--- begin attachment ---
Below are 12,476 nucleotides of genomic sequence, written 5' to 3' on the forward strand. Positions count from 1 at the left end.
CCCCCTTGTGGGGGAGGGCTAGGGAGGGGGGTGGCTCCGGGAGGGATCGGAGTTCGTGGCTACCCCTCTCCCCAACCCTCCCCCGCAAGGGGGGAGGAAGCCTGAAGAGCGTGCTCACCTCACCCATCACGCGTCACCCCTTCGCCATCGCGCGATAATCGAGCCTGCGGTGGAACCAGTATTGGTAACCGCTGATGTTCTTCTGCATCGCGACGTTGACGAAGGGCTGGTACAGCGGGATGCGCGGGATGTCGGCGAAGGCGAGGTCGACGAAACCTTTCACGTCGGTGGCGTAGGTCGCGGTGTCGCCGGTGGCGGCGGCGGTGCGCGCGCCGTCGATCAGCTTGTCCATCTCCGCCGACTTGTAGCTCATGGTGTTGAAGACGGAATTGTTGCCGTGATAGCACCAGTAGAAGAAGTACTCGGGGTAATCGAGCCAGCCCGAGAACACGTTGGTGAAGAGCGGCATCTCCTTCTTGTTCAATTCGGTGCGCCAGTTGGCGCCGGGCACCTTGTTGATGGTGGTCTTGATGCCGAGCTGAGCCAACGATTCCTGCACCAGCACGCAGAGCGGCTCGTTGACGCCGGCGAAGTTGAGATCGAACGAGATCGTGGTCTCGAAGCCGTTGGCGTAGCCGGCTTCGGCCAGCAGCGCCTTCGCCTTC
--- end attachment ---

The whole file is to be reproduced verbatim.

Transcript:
Below are 12,476 nucleotides of genomic sequence, written 5' to 3' on the forward strand. Positions count from 1 at the left end.
CCCCCTTGTGGGGGAGGGCTAGGGAGGGGGGTGGCTCCGGGAGGGATCGGAGTTCGTGGCTACCCCTCTCCCCAACCCTCCCCCGCAAGGGGGGAGGAAGCCTGAAGAGCGTGCTCACCTCACCCATCACGCGTCACCCCTTCGCCATCGCGCGATAATCGAGCCTGCGGTGGAACCAGTATTGGTAACCGCTGATGTTCTTCTGCATCGCGACGTTGACGAAGGGCTGGTACAGCGGGATGCGCGGGATGTCGGCGAAGGCGAGGTCGACGAAACCTTTCACGTCGGTGGCGTAGGTCGCGGTGTCGCCGGTGGCGGCGGCGGTGCGCGCGCCGTCGATCAGCTTGTCCATCTCCGCCGACTTGTAGCTCATGGTGTTGAAGACGGAATTGTTGCCGTGATAGCACCAGTAGAAGAAGTACTCGGGGTAATCGAGCCAGCCCGAGAACACGTTGGTGAAGAGCGGCATCTCCTTCTTGTTCAATTCGGTGCGCCAGTTGGCGCCGGGCACCTTGTTGATGGTGGTCTTGATGCCGAGCTGAGCCAACGATTCCTGCACCAGCACGCAGAGCGGCTCGTTGACGCCGGCGAAGTTGAGATCGAACGAGATCGTGGTCTCGAAGCCGTTGGCGTAGCCGGCTTCGGCCAGCAGCGCCTTCGCCTTC